“Ah, the city of Townsville.”
No doubt those words spark a series of flashbacks to the days of lazy Sunday’s watching The Powerpuff Girls on Cartoon Network. Although you may know every line to the opening theme, how well do you really know the story behind The Powerpuff Girls?
Series creator, Craig McCraken, originally created a drawing of the three girls as a birthday card for his brother. In 1992, he took those same characters and created the short film Whoopass Stew! The Whoopass Girls in: A Sticky Situation. Yes, you read that correctly. The beloved Powerpuff Girls were once Whoopass Stew.
Naturally, when Cartoon Network picked up the show in 1993, some definite changes were needed. First, the name was changed to the kid-friendly title, The Powerpuff Girls. The secret ingredient responsible for the girls’ power was then changed from “a can of whoop ass” to chemical X. The Powerpuff Girls first aired in 1995 during the network’s World Premiere: Toon-In, but wasn’t a regular series until 1998.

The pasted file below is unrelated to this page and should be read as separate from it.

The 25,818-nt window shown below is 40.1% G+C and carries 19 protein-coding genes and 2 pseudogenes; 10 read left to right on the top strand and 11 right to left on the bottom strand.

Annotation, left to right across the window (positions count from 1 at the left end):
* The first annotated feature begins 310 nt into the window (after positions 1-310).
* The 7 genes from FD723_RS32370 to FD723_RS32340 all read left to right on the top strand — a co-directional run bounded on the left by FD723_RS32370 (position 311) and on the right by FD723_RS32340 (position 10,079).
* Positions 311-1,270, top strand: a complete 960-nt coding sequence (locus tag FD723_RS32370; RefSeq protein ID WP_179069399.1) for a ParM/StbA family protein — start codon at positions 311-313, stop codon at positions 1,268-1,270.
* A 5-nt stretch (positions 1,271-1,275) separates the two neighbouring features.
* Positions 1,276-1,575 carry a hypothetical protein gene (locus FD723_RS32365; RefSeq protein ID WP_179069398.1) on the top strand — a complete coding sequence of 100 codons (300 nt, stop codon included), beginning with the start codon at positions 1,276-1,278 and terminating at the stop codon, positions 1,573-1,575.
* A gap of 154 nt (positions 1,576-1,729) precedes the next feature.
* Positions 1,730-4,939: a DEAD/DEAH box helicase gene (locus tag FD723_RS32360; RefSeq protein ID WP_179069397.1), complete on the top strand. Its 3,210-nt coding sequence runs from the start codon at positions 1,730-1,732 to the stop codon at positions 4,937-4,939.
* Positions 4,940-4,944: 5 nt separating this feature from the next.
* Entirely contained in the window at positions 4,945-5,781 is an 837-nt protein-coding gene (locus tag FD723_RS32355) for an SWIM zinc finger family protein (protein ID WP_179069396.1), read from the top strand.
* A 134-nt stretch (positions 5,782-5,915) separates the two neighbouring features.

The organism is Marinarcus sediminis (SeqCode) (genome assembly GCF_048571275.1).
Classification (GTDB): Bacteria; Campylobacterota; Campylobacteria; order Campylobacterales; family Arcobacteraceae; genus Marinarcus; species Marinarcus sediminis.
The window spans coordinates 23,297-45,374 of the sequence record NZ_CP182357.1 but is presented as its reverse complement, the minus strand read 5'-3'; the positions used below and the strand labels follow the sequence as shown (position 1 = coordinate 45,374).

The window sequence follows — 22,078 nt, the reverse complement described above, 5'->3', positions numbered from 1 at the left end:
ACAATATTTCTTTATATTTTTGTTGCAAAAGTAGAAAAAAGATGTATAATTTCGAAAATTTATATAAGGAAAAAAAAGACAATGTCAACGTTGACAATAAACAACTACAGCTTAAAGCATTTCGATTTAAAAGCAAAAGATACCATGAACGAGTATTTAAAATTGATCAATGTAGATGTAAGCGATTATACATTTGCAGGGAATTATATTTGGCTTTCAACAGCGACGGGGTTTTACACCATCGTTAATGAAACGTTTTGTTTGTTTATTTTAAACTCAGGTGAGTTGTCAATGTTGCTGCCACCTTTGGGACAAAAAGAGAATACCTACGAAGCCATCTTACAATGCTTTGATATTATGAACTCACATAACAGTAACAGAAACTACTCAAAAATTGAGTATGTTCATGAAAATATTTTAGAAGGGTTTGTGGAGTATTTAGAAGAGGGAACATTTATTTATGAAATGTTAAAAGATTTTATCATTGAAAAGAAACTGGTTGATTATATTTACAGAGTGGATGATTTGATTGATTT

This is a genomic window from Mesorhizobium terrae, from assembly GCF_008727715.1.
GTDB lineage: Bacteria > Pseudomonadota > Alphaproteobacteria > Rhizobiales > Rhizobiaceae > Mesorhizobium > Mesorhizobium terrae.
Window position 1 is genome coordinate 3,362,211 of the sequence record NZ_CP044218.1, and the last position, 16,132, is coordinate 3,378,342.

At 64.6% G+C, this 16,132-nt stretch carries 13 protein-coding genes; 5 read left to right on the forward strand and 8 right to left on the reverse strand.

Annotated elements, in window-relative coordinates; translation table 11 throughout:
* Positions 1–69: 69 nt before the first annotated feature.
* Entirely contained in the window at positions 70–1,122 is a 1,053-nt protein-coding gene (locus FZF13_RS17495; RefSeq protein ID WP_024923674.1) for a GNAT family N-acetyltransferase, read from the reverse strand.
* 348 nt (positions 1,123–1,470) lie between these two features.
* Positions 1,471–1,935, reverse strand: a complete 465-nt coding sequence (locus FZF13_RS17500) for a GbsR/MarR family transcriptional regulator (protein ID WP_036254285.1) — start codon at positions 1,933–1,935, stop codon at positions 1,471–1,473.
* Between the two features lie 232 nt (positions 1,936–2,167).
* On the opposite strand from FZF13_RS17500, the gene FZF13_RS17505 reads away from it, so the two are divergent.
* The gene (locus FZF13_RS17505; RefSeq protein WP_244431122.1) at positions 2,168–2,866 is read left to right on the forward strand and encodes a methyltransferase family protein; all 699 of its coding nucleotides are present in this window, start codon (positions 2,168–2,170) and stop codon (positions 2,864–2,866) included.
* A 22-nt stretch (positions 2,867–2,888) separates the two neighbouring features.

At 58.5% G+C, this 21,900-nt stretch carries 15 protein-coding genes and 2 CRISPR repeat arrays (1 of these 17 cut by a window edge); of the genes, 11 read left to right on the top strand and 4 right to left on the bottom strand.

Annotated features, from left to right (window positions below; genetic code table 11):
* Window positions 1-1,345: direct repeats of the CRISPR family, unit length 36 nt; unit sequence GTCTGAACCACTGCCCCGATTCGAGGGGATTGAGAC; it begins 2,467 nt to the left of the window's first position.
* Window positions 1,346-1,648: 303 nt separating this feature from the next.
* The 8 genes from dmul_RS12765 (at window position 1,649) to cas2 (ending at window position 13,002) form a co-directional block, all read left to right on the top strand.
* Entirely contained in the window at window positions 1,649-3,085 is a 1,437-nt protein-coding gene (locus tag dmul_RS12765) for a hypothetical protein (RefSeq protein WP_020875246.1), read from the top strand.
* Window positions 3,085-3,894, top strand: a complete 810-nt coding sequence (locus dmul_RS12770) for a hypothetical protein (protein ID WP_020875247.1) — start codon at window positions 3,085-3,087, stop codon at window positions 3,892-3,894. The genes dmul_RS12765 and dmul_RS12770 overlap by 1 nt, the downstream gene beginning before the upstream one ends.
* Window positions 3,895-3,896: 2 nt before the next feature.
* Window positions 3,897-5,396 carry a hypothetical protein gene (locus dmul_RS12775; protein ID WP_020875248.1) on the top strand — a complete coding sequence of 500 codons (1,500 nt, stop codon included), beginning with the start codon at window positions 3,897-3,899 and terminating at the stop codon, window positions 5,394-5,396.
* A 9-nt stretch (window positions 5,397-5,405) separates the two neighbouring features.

The first episode was the highest rated premiere in Cartoon Network’s history, at the time. The Powerpuff Girls series ran on Cartoon Network from 1998 to 2005, and in that time was nominated for six Emmy Awards, nine Annie Awards, and a Kid’s Choice Award. Blossom was voiced by Cathy Cavadini (Babes in Toyland), Bubbles was voiced by Tara Strong (Teen Titans), and Buttercup was voiced by E.G. Daily (Rugrats).
Much to the delight of fans, in 2014 Cartoon Network announced the series would be rebooted. The Powerpuff Girls made their triumphant return to primetime cartoons on April 4, 2016. The rebooted series features Amanda Leighton (The Fosters) as Blossom, Kristen Li (Broken Age) as Bubbles, and Natalie Palamides (Freaks of Nature) as Buttercup.